We went on a wine-tasting tour in Bordeaux. To educate us in the art of appreciating wine, they had a game for us. They give us four vials which had four different smells (pretty strong, not subtle like in actual wine) and we had to figure out what each of them smelled like. There were four couples on the tour and each couple was a team. We were also given a huge list of all possible kinds of smells a wine could have. I gave up on the game almost instantly when the very first vial confused the heck out of me. But Abhaya was more sporting; so we stayed put.
This is the story of two vials and their smells. While handing us one of those, our host said something to the effect that it was difficult for the Indians to recognize that smell. We glanced through the list of and without even smelling the vial, wrote “Truffles” against it. So did everyone else, we realized later. That was one vial we were all right about.
The second one, Abhaya was very sure, was cinnamon. He tried to get me to confirm, but for the life of mine I couldn’t figure out the smell. “Yeah. It’s spicy,” I mumbled to get him off my back. When it came to checking the answer it turned out that the correct option was pepper. We smelled it again. Of course, it was pepper. How could we ever think it was anything else? How on earth could it ever have smelled like cinnamon?
Indians usually get spicy smells right, our host informed us. It is all about what kind of smells you are used to, he was trying to explain with badly-behaving examples. We blushed and shrugged and giggled dutifully in response.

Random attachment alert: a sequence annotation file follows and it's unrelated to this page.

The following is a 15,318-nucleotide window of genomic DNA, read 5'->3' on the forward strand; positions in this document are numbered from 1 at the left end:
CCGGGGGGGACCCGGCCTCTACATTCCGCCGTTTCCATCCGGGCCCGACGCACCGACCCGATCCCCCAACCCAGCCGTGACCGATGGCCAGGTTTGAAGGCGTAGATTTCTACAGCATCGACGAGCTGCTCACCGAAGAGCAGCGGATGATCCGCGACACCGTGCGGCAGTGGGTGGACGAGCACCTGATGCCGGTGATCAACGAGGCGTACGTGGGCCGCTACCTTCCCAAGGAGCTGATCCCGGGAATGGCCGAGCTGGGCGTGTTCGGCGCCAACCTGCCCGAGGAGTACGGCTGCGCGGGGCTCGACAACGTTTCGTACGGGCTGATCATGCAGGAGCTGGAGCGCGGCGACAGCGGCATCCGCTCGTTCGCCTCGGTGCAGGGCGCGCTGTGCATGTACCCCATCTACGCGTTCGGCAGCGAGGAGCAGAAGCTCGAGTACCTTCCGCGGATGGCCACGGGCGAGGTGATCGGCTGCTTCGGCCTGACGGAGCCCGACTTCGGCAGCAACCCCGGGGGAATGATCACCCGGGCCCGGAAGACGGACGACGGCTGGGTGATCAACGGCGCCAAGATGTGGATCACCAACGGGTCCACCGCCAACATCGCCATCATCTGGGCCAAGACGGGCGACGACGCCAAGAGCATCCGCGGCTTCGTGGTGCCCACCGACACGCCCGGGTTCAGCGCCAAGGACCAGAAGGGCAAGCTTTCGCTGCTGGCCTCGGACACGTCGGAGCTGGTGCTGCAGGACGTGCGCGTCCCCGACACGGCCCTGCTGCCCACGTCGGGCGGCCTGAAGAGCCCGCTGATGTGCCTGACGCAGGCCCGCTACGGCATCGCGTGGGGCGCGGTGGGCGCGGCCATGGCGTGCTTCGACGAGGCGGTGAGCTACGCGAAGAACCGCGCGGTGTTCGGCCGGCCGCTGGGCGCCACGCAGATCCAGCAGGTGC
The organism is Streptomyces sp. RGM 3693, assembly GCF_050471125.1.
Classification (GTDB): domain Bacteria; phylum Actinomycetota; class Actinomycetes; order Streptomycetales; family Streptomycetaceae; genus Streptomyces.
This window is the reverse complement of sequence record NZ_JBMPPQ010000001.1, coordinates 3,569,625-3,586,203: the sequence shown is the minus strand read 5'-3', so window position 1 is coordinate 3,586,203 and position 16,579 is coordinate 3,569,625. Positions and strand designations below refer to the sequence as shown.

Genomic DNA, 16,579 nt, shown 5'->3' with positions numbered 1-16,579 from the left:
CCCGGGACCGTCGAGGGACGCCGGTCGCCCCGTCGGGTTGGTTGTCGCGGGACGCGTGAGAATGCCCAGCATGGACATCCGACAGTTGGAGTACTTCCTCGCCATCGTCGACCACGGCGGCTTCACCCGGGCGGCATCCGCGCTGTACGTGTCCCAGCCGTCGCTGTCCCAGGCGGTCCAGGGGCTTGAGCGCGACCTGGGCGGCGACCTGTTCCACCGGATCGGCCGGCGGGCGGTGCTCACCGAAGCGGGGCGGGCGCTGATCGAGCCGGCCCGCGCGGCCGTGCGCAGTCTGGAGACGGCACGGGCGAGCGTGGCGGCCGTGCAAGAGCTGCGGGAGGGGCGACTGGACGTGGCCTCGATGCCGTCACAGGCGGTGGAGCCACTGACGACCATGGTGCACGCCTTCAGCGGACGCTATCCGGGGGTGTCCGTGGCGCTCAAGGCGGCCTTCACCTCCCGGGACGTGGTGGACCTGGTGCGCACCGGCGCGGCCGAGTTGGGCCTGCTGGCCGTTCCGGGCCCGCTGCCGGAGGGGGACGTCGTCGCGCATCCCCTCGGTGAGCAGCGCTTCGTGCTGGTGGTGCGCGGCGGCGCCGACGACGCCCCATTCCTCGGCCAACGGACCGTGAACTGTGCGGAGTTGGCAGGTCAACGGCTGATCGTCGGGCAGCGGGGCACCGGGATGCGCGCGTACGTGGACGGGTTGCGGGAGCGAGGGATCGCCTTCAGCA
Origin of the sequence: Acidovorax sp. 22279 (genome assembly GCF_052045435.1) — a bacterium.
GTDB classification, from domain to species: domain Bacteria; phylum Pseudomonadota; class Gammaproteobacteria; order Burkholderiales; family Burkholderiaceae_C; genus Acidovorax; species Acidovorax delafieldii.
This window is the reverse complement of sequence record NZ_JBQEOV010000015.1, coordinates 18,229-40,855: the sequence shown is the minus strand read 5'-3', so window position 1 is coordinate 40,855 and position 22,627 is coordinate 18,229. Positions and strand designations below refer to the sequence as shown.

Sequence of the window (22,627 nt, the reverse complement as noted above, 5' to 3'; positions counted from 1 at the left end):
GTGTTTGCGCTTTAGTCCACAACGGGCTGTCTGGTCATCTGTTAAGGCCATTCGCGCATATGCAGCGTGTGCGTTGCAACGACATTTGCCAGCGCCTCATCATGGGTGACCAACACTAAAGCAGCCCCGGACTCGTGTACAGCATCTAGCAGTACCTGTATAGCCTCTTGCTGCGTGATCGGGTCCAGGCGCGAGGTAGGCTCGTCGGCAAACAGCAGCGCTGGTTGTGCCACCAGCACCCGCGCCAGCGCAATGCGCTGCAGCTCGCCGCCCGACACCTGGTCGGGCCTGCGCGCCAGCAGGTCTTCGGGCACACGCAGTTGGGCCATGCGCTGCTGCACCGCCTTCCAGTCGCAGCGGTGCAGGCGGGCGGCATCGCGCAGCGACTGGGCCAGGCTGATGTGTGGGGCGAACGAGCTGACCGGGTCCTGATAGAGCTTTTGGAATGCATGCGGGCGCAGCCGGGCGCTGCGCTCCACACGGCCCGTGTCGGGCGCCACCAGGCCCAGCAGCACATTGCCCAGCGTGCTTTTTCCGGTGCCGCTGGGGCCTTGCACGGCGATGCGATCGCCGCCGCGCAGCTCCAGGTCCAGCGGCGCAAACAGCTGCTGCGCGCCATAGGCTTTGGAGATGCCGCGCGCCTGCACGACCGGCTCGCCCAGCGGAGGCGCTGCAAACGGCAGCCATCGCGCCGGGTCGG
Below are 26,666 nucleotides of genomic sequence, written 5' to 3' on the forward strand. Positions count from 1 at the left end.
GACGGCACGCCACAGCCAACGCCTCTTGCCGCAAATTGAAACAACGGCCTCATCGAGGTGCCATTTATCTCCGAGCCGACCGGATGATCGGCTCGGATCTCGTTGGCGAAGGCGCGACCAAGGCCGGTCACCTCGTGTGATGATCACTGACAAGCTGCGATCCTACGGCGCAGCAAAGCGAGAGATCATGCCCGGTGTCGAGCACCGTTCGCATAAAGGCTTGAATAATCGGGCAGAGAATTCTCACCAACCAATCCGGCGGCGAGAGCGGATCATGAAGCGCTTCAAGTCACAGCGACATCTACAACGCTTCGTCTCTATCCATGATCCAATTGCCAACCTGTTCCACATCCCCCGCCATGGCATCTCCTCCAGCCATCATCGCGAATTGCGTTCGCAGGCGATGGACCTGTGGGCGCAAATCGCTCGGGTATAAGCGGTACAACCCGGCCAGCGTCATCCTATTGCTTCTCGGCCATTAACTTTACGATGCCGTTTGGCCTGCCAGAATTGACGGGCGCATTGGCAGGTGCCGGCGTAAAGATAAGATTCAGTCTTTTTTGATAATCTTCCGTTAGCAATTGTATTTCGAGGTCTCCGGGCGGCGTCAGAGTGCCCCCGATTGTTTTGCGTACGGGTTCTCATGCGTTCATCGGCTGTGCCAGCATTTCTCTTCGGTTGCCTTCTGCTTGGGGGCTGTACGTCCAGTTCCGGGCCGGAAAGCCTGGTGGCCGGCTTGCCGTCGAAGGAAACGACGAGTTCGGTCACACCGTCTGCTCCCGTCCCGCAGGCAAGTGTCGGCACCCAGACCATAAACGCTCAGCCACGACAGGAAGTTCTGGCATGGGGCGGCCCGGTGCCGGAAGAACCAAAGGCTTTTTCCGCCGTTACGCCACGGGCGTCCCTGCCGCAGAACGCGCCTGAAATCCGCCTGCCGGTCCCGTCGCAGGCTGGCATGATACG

And Of Smelly Feet
Rains were our constant companion on the trip. One fine day in Paris, I realized after leaving the Airbnb that my shoes had not properly dried. but I didn’t want to go back to change and decided to keep it on. That evening we visited a fromagerie (cheese shop) and bought some cheese. We had decided to savor the cheese in our room. I freshened up after reaching the Airbnb and settled down to lay the cheese out. When Abhaya walked into the room he declared, “Your feet smell. Did you wash them?” “Not with soap,” I conceded as I was also smelling sweaty shoes or the stink they leave on your feet. I had been wearing the wet shoes the entire day. So, it was totally possible to have smelly feet. I went to the bathroom, washed and made sure that my feet were as fresh as daisies (or fleur-de-lis). But the smell won’t go. It must be the shoes, we figured. Abhaya collected both our shoes and socks and left them out in the balcony. That should keep the smell away also help them dry. But the smell in the room was still there. So, now Abhaya decided to give a soap treatment to his feet. We were still not entirely free of smell, but we decided the smell must be inside our noses now and it will subside in a while. It did. Either because the smell was finally getting out of our noses or our noses were getting used to it. We focused on cheese.
After eating a bit, Abhaya started reading about them on Wikipedia. He read thoroughly – all about their history, how they were made, what their chemical composition was and then he reached to this particular piece of info:
Camembert cheese gets its characteristic odor from many compounds. These include diacetyl (buttery flavoring for popcorn), 3-methylbutanal, methional (degradation product of methionine), 1-octen-3-ol and 1-octen-3-one (degradation products of fats), phenethyl acetate, 2-undecanone, δ-decalactone, butyric acid, and isovaleric acid (odor of gym socks).
Yes. We were eating Camembert cheese. After this experience, we ate blue cheese in a restaurant.
Every bad smell in France can be explained by some good cheese. And with wine and cheese being the thing, I don’t know how they ever manage to smell wine.